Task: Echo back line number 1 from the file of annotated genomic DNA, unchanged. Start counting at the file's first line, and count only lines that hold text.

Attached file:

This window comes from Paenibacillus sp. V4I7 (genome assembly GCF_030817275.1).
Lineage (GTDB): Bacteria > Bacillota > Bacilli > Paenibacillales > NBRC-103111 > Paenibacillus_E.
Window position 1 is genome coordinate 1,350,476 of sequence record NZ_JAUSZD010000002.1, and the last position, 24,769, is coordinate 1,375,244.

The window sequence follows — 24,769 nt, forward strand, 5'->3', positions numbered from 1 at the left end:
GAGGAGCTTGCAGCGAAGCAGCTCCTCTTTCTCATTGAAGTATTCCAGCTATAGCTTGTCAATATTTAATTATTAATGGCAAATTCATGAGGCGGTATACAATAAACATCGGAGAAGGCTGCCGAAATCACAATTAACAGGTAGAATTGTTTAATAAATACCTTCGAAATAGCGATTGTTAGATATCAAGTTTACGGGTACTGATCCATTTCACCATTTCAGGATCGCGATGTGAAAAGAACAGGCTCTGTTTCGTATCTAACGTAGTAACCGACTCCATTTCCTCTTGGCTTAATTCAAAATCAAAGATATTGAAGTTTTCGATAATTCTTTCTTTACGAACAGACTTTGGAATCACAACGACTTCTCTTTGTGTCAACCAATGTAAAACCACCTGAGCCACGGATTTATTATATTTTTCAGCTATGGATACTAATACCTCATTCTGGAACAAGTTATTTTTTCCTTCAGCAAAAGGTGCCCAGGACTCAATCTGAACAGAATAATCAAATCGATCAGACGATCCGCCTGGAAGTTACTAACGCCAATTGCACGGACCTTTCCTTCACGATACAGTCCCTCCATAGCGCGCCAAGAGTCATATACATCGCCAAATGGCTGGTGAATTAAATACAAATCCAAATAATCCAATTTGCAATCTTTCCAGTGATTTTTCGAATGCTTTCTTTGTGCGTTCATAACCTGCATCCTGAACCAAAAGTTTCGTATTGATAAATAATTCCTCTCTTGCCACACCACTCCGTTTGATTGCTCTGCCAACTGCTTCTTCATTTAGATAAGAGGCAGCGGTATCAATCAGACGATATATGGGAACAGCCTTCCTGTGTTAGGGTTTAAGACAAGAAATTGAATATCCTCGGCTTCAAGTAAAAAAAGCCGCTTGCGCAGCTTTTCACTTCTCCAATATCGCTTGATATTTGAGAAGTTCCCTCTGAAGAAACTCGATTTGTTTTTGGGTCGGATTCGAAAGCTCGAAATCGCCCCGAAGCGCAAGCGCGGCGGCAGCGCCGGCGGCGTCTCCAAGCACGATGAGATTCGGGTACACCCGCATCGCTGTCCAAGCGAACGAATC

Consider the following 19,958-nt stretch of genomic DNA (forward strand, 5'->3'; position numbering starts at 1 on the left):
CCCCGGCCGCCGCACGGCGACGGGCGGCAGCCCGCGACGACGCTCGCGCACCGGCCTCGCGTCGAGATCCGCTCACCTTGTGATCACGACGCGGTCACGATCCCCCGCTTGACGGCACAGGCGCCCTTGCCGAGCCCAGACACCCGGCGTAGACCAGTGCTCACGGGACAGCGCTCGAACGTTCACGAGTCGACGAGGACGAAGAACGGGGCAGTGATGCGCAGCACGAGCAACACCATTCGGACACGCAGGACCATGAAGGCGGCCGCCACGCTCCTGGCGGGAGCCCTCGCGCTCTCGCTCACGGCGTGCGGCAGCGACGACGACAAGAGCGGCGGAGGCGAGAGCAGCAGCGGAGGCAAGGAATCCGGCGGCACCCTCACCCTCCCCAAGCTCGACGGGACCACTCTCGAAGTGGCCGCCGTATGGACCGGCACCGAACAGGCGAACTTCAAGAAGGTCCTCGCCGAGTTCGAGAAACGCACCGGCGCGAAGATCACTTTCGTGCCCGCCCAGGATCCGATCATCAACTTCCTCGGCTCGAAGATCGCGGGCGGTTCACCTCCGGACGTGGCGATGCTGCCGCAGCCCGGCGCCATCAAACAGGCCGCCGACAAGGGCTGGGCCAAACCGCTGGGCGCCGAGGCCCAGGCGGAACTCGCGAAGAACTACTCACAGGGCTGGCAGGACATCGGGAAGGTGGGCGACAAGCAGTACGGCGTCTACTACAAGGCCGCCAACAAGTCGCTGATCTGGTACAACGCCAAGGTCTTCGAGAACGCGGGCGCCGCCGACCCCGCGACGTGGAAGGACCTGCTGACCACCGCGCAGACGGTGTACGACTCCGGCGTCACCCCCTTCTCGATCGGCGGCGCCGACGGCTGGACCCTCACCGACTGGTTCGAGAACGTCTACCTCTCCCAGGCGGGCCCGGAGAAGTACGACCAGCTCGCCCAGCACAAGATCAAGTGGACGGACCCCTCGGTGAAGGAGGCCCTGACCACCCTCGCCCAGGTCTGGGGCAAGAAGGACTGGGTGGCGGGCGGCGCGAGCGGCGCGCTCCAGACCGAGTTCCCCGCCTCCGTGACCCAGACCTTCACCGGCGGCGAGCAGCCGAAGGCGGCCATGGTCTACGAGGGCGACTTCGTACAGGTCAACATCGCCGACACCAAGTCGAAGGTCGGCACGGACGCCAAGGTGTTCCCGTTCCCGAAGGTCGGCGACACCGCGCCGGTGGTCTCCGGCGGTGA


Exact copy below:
This window comes from Paenibacillus sp. V4I7 (genome assembly GCF_030817275.1).